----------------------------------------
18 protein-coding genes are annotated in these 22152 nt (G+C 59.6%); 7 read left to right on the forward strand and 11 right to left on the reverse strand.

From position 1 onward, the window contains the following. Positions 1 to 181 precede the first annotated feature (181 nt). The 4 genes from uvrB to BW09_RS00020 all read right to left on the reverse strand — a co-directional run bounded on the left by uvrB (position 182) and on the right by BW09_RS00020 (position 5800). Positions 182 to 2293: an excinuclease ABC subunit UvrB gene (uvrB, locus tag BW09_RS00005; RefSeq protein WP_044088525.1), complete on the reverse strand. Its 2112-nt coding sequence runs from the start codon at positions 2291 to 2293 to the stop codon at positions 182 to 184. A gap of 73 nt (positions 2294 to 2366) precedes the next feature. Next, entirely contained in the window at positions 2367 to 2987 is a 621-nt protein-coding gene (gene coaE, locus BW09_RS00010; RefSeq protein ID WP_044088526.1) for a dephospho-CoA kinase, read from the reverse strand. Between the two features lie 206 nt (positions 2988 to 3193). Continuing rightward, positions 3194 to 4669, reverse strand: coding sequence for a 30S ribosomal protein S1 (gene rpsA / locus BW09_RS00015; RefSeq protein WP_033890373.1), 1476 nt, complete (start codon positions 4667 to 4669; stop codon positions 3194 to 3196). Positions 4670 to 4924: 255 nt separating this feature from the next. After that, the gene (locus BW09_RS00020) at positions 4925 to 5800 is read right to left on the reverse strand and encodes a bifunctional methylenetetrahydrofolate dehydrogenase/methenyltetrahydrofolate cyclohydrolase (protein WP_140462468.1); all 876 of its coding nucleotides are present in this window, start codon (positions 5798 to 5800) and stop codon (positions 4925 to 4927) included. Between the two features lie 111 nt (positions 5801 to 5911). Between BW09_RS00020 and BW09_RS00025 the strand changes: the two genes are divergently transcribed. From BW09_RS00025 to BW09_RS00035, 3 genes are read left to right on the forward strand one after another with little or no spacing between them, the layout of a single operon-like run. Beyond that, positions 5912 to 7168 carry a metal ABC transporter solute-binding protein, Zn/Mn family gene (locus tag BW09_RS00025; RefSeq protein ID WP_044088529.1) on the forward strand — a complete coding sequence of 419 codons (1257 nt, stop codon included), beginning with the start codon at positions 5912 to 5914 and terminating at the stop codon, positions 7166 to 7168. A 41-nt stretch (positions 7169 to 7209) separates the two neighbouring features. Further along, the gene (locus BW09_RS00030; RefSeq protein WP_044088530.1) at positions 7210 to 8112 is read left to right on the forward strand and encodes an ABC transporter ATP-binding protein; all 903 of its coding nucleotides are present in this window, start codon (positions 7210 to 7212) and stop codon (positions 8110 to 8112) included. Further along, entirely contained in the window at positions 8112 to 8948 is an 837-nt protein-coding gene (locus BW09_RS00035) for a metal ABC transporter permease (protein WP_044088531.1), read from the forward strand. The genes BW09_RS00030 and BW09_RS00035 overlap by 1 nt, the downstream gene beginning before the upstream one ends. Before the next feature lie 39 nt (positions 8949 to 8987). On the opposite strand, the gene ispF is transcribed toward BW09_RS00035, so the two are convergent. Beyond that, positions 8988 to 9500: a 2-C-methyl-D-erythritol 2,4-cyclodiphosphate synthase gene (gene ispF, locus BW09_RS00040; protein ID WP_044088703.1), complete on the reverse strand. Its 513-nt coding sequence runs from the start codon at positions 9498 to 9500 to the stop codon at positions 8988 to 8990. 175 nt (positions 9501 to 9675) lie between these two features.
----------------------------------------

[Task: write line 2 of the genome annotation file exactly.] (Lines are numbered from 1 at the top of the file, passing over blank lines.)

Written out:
From position 1 onward, the window contains the following. Positions 1 to 181 precede the first annotated feature (181 nt). The 4 genes from uvrB to BW09_RS00020 all read right to left on the reverse strand — a co-directional run bounded on the left by uvrB (position 182) and on the right by BW09_RS00020 (position 5800). Positions 182 to 2293: an excinuclease ABC subunit UvrB gene (uvrB, locus tag BW09_RS00005; RefSeq protein WP_044088525.1), complete on the reverse strand. Its 2112-nt coding sequence runs from the start codon at positions 2291 to 2293 to the stop codon at positions 182 to 184. A gap of 73 nt (positions 2294 to 2366) precedes the next feature. Next, entirely contained in the window at positions 2367 to 2987 is a 621-nt protein-coding gene (gene coaE, locus BW09_RS00010; RefSeq protein ID WP_044088526.1) for a dephospho-CoA kinase, read from the reverse strand. Between the two features lie 206 nt (positions 2988 to 3193). Continuing rightward, positions 3194 to 4669, reverse strand: coding sequence for a 30S ribosomal protein S1 (gene rpsA / locus BW09_RS00015; RefSeq protein WP_033890373.1), 1476 nt, complete (start codon positions 4667 to 4669; stop codon positions 3194 to 3196). Positions 4670 to 4924: 255 nt separating this feature from the next. After that, the gene (locus BW09_RS00020) at positions 4925 to 5800 is read right to left on the reverse strand and encodes a bifunctional methylenetetrahydrofolate dehydrogenase/methenyltetrahydrofolate cyclohydrolase (protein WP_140462468.1); all 876 of its coding nucleotides are present in this window, start codon (positions 5798 to 5800) and stop codon (positions 4925 to 4927) included. Between the two features lie 111 nt (positions 5801 to 5911). Between BW09_RS00020 and BW09_RS00025 the strand changes: the two genes are divergently transcribed. From BW09_RS00025 to BW09_RS00035, 3 genes are read left to right on the forward strand one after another with little or no spacing between them, the layout of a single operon-like run. Beyond that, positions 5912 to 7168 carry a metal ABC transporter solute-binding protein, Zn/Mn family gene (locus tag BW09_RS00025; RefSeq protein ID WP_044088529.1) on the forward strand — a complete coding sequence of 419 codons (1257 nt, stop codon included), beginning with the start codon at positions 5912 to 5914 and terminating at the stop codon, positions 7166 to 7168. A 41-nt stretch (positions 7169 to 7209) separates the two neighbouring features. Further along, the gene (locus BW09_RS00030; RefSeq protein WP_044088530.1) at positions 7210 to 8112 is read left to right on the forward strand and encodes an ABC transporter ATP-binding protein; all 903 of its coding nucleotides are present in this window, start codon (positions 7210 to 7212) and stop codon (positions 8110 to 8112) included. Further along, entirely contained in the window at positions 8112 to 8948 is an 837-nt protein-coding gene (locus BW09_RS00035) for a metal ABC transporter permease (protein WP_044088531.1), read from the forward strand. The genes BW09_RS00030 and BW09_RS00035 overlap by 1 nt, the downstream gene beginning before the upstream one ends. Before the next feature lie 39 nt (positions 8949 to 8987). On the opposite strand, the gene ispF is transcribed toward BW09_RS00035, so the two are convergent. Beyond that, positions 8988 to 9500: a 2-C-methyl-D-erythritol 2,4-cyclodiphosphate synthase gene (gene ispF, locus BW09_RS00040; protein ID WP_044088703.1), complete on the reverse strand. Its 513-nt coding sequence runs from the start codon at positions 9498 to 9500 to the stop codon at positions 8988 to 8990. 175 nt (positions 9501 to 9675) lie between these two features.